Of primary importance is your map (viewable on the 360 with the L-trigger). This opens up room by room as you work through the castle showing all the little openings you can only explore once you have the appropriate skills. Specifically, many areas can only be accessed once you've found the three souls (Wolf, Bat and Mist), which allow Alucard to change form. Famously, this castle, by fulfilling certain conditions, can be explored in a mirrored version of itself thus opening up the possible completion tally to the renowned but mathematically implausible, 200.6%. Uncovering the whole castle soon becomes an obsession of Pokémon-esque potency and, once the game has its claws into you, you won't find rest until the job's done.

So as to this conversion? The import into HD sadly hasn't seen each sprite redrawn - instead the kind of waxing effect recognizable to those used to playing with emulators is (optionally) employed to smooth over the graphics. The screen defaults to a 4:3 aspect ratio with big artwork borders but, mercifully, the dimensions can be comfortably stretched to fit a widescreen TV and, once done, the game looks pretty enough.

The achievements range from straightforward (kill 10 enemies without getting hit) to obsessive (complete the game to 200.6% for 35 gamer points. Oh! And do the whole thing again playing as Richter for another 45!).

Simmering the game down to sub-100MB has been tough and people who probably need to get more sunlight will notice slight downgrades such as dropped sound effects and clipping on the voice acting from the nuclear-powered compression the game's clearly been subjected to. On the whole, the changes are near imperceptible and do nothing to lessen the experience. Sadly (or happily depending on your stance) nothing has been done to replace Symphony of the Night's so-bad-it's-almost good voice acting employed for the localisation. Indeed, while enjoying a fantastic story, the text was clearly translated by someone for whom English is a second language and some of the phrasing is unintentionally very funny in that endearing-but-ultimately-irritating Japlish way.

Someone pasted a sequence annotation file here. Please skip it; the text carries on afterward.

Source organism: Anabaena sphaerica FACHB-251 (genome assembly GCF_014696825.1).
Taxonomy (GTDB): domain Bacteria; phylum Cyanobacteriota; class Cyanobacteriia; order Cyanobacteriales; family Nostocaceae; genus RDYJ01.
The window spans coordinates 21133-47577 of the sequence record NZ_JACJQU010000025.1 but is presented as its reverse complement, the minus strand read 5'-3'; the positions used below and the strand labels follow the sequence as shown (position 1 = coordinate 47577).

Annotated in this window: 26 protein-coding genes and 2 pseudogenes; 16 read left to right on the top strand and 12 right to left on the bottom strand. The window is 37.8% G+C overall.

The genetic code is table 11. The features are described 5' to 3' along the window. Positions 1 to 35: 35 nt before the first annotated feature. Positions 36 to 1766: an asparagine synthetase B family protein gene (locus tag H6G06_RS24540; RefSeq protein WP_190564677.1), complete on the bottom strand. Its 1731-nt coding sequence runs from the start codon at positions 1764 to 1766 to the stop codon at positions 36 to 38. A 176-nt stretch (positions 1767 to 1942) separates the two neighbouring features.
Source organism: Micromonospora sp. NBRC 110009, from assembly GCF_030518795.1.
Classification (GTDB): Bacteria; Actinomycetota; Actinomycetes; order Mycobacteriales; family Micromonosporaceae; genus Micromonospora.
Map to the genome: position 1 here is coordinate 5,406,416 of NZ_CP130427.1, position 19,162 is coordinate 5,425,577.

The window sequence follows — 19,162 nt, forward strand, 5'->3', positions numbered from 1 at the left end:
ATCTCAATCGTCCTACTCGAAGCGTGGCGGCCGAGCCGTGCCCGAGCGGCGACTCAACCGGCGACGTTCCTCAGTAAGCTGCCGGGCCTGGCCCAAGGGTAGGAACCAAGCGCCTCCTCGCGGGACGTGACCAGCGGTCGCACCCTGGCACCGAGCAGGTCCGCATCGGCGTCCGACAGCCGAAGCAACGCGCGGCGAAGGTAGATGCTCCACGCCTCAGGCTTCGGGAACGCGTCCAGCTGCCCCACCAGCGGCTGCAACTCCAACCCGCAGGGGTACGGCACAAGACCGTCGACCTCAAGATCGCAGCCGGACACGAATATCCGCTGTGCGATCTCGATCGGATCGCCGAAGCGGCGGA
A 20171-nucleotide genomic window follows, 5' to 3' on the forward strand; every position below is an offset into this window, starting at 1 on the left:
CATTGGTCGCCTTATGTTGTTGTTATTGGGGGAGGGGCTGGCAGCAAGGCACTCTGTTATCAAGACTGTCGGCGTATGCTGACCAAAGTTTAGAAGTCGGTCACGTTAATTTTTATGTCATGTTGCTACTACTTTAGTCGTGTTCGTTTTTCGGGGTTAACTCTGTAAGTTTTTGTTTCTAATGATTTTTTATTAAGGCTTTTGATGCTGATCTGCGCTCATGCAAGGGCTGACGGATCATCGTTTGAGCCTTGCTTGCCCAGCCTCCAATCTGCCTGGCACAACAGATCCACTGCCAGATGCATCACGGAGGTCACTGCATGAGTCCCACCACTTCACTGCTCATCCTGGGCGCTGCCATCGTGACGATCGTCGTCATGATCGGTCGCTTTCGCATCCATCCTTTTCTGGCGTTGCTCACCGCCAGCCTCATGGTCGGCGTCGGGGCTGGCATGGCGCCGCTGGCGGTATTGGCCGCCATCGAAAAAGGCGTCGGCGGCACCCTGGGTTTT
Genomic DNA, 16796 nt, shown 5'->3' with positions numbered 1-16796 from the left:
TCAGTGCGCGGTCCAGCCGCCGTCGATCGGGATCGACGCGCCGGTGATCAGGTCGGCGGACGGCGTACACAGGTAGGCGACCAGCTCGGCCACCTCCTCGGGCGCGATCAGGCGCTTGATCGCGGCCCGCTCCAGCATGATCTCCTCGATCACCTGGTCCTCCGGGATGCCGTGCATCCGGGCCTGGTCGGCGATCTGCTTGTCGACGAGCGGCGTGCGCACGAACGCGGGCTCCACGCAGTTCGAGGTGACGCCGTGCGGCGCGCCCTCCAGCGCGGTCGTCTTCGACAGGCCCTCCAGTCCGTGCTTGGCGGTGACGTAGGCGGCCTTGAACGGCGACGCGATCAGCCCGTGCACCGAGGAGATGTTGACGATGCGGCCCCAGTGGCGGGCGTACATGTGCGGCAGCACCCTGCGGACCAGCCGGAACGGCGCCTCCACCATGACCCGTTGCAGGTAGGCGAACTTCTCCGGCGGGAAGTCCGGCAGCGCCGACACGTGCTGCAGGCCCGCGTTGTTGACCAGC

So what makes Symphony of the Night so much more lauded than the more recent iterations? Cynics might argue it's because it was the first to arrive and that nostalgia has clouded the issue. But playing through the game afresh on 360 and that's just not the case. Partly it's the ambiance - the unquantifiable atmosphere generated by the inspired sprite work, the hammy acting, the crushing orchestral soundtrack and inventive designs. Partly it's because of the higher resolution of the PS1 compared to the handhelds - the fact that, in relation to your character's size, much more of the castle can be displayed on any one screen - lending the scenery a grandness since unmatched. But mainly it's the precise feel of controlling Alucard, the brilliantly pitched learning curve and the way new abilities unfurl themselves to expand your tool kit with expert pitch and composition.

Despite all of this, in 2007 this is still an anachronism. Videogames' bright new horizon is three-dimensional and Microsoft's second console wunderkind the only viewing tower worth climbing (until Friday at least). The 360 future is all about Marcus Fenix's curvaceous polygons, Forza Motorsport's reflective bonnets and screen-filling Virtua Fighter 5 suckerpunches. Aspirational pixels backed by aspirational music promoted by aspirational faces: not much room for two-dimensional gothic oddities in this too-cool-for-school marketing vision. But nevertheless, as those with eyes to see will be quick to evangelise, Symphony of the Night presents exquisite design, extraordinary scope, aesthetic coherence and transcendent elegance mostly unmatched elsewhere on Xbox Live Arcade, or anywhere else for that matter.

9 / 10

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About the Author
Simon Parkin avatar

Simon Parkin


Simon Parkin is an award-winning writer and journalist from England, a regular contributor to The New Yorker, The Guardian and a variety of other publications.